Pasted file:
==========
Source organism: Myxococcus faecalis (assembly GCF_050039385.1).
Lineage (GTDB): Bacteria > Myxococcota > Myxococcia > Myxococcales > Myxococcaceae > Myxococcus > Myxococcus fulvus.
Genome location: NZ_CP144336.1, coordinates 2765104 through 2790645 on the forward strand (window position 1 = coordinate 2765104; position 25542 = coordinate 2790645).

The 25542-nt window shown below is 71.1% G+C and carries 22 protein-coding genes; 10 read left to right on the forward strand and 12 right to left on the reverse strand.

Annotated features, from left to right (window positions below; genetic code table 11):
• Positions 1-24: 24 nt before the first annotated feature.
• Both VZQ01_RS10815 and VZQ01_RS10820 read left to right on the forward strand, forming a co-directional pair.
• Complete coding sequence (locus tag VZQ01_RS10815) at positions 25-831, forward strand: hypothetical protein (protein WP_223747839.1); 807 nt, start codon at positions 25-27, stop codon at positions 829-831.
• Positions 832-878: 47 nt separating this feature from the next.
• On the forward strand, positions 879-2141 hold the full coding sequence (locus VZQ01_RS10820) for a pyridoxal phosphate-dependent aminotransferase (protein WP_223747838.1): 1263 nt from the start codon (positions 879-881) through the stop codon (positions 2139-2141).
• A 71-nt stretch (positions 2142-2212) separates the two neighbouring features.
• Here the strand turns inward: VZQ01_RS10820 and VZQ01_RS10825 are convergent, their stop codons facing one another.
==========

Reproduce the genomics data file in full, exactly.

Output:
Source organism: Myxococcus faecalis (assembly GCF_050039385.1).
Lineage (GTDB): Bacteria > Myxococcota > Myxococcia > Myxococcales > Myxococcaceae > Myxococcus > Myxococcus fulvus.
Genome location: NZ_CP144336.1, coordinates 2765104 through 2790645 on the forward strand (window position 1 = coordinate 2765104; position 25542 = coordinate 2790645).

The 25542-nt window shown below is 71.1% G+C and carries 22 protein-coding genes; 10 read left to right on the forward strand and 12 right to left on the reverse strand.

Annotated features, from left to right (window positions below; genetic code table 11):
• Positions 1-24: 24 nt before the first annotated feature.
• Both VZQ01_RS10815 and VZQ01_RS10820 read left to right on the forward strand, forming a co-directional pair.
• Complete coding sequence (locus tag VZQ01_RS10815) at positions 25-831, forward strand: hypothetical protein (protein WP_223747839.1); 807 nt, start codon at positions 25-27, stop codon at positions 829-831.
• Positions 832-878: 47 nt separating this feature from the next.
• On the forward strand, positions 879-2141 hold the full coding sequence (locus VZQ01_RS10820) for a pyridoxal phosphate-dependent aminotransferase (protein WP_223747838.1): 1263 nt from the start codon (positions 879-881) through the stop codon (positions 2139-2141).
• A 71-nt stretch (positions 2142-2212) separates the two neighbouring features.
• Here the strand turns inward: VZQ01_RS10820 and VZQ01_RS10825 are convergent, their stop codons facing one another.